Wednesday, September 23, 2015

The Flash #145

Chain Lightning, Chapter One: The Gathering Storm

Mark Waid and Brian Augustyn, Story
Gaspar, Letters
Tom McCraw, Colors
L.A. Williams, Asst. Editor and
Paul Kupperberg, Editor ...
... welcome the new Flash art team of
Paul Pelletier, Pencils and
Vince Russell, Inks.

We have a new art team, but the covers are still being drawn by Steve Lightle. It's a pretty standard group shot of the Flash family, but it's a strong way to indicate that we're starting a big event involving everybody. And as we move throughout Chain Lightning, we'll see this basic cover adapt and change to match the story.

Even though this is the first chapter of Chain Lightning, I feel like we're kind of jumping right into the middle of the story. But things do begin to clear up as we get going. We start by seeing Flash wielding a mystic gem belonging to a villain named Cobalt Blue. With the gem, Wally West somehow sees scores of future Flashes being attacked by future Cobalt Blues. Determined to put an end to this thousand-year killing spree, Wally decides to recruit some help.

Wally first visits the original Flash, Jay Garrick, who's battling a group of goofy villains in robot suits called Team Turmoil. The two Flashes easily defeat the criminals, and Wally tells Jay to meet him at the Central City Police Headquarters in an hour. Wally's next stop is in Philadelphia to contact Jesse Chambers. Her company, QuickStart Enterprises, is being hacked by a rival, but Wally uses his speed-lending ability to overload the outgoing computer lines and crash the rival's computers.

Wally tells Jesse Quick to also meet him in Central City, then he heads to Manchester, Alabama — in particular the Manchester Savings & Loan, which is still undergoing maintenance from the Green Cigarette fiasco. The poor bank is once again being robbed, and one of the gunmen has taken a hostage. Luckily, Max Crandall is there, but before turning into Max Mercury, he issues a warning: "Wait, take it easy. There's no need to do anything rash ... no need to resort to anything foolish. Do you understand me ... Bart?"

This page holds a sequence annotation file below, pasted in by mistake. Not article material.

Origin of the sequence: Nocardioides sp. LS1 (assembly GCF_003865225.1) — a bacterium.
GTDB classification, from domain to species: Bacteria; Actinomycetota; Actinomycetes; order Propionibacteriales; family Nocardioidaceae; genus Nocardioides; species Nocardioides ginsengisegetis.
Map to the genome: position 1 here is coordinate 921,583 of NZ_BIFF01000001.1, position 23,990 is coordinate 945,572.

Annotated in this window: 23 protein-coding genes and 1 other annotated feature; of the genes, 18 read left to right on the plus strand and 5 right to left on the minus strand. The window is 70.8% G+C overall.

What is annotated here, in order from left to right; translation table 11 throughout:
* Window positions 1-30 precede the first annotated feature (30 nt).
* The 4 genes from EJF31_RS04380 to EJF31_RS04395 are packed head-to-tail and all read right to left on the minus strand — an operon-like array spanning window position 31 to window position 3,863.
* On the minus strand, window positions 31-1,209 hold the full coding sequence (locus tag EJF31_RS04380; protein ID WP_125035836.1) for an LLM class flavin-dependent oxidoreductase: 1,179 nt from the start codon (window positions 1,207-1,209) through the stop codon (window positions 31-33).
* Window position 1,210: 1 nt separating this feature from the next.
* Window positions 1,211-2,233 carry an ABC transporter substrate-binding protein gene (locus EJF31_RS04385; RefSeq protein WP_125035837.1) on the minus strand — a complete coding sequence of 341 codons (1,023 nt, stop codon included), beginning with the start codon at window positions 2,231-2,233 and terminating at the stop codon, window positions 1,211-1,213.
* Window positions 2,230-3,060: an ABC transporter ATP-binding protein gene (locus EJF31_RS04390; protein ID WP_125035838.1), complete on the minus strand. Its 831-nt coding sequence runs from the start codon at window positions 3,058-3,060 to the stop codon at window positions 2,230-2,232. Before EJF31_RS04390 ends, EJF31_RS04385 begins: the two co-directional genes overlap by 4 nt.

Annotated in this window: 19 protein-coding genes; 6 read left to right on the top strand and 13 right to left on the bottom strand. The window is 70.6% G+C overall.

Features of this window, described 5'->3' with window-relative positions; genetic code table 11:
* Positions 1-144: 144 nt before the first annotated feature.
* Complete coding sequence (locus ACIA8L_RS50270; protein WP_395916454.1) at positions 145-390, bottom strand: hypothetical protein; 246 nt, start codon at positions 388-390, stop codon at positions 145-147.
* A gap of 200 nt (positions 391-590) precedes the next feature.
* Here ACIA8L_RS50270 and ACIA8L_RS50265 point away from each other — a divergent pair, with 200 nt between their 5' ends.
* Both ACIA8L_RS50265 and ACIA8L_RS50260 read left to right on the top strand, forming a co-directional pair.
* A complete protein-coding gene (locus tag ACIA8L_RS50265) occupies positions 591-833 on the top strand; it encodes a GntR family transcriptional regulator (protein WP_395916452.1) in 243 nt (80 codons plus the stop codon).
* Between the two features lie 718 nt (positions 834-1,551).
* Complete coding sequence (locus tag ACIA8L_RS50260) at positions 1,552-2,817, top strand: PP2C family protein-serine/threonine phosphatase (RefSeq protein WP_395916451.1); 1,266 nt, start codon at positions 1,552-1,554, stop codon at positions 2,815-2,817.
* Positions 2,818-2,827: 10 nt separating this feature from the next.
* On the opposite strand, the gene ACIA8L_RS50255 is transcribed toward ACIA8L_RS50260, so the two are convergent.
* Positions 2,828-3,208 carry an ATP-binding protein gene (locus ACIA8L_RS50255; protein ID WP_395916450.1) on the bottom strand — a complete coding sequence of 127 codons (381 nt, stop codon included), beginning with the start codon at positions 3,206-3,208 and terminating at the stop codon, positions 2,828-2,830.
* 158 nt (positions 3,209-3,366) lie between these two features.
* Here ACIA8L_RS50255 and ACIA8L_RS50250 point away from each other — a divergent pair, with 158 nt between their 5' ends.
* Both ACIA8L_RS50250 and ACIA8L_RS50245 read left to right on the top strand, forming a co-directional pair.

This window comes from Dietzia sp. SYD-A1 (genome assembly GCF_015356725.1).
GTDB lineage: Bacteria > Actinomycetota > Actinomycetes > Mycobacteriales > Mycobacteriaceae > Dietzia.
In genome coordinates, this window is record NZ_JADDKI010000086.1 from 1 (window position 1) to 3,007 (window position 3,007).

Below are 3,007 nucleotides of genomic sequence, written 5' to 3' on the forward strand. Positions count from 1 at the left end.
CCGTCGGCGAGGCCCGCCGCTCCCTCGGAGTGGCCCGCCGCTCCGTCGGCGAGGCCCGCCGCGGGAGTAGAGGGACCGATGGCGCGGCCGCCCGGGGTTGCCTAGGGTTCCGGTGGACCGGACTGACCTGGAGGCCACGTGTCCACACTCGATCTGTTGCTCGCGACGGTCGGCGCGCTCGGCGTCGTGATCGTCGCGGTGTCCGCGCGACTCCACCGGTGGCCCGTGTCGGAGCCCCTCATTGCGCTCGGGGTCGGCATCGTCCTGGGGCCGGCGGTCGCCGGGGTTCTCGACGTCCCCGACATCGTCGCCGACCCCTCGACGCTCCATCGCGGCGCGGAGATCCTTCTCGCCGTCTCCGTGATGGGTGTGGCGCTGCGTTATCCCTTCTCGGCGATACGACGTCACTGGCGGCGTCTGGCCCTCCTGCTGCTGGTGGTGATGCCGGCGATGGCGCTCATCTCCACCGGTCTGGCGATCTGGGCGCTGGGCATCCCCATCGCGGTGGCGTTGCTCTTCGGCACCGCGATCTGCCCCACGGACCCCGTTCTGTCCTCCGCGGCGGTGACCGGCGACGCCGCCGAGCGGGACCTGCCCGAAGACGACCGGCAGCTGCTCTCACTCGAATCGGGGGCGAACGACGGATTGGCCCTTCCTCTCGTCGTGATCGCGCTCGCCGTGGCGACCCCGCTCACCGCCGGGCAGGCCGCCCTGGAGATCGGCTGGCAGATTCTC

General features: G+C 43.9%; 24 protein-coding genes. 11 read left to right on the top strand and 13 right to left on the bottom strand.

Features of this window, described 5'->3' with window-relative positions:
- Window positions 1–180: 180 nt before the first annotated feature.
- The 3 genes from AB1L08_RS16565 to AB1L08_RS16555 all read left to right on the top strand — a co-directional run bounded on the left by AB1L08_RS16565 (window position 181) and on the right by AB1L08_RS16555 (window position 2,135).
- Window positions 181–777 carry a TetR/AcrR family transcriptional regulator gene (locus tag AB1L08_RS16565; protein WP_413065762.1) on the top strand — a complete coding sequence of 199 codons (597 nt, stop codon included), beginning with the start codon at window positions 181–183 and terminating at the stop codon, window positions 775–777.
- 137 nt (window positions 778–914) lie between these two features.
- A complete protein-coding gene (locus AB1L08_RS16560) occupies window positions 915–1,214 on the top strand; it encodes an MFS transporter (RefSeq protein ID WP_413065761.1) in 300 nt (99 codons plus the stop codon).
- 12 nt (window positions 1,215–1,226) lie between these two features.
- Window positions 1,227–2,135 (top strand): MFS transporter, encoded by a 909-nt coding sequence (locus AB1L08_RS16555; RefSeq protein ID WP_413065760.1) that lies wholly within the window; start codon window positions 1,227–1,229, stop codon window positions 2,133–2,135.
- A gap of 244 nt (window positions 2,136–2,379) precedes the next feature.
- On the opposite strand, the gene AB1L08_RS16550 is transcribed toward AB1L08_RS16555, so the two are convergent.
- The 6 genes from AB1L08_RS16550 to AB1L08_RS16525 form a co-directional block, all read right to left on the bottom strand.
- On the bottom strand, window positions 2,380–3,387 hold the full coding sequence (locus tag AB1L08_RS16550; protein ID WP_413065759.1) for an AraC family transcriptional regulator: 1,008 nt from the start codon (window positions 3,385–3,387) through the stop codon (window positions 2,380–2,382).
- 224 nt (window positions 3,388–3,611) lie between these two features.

That's right, the hostage was our lovable Bart Allen, and Max is more worried about Bart's actions than the gunman's. Suddenly, all the civilians disappear, leaving just the robbers, Max and Bart. Max growls at Bart, but he says he didn't do anything. But now, with everybody gone, Bart begins to fight back, grabbing the gunman's nose. Wally then zooms in to formally take out the robbers, and reveals that he took all the hostages to safety. Max thanks him for helping them protect their secret identities, but Wally is more concerned with this Cobalt Blue business, saying that Bart is a potential target in this futuristic feud.

An hour later, Jay, Jesse, Max and Impulse arrive at the basement of the Central City Police Headquarters, where they find a large electric cube. Max warns Bart not to touch it, but he does anyway, and receives a big shock. But he's unharmed, and wants to do it again. Wally explains that the cube is a new trick of his — a vibrational prison for Cobalt Blue. Wally manipulates the walls to show the others the face of his prisoner, who looks just like Bart's grandpa, Barry Allen. But he's actually Barry's twin brother, Malcolm Thawne, who was stolen at birth by a lunatic doctor and grew up hating everything about Barry and the Flash.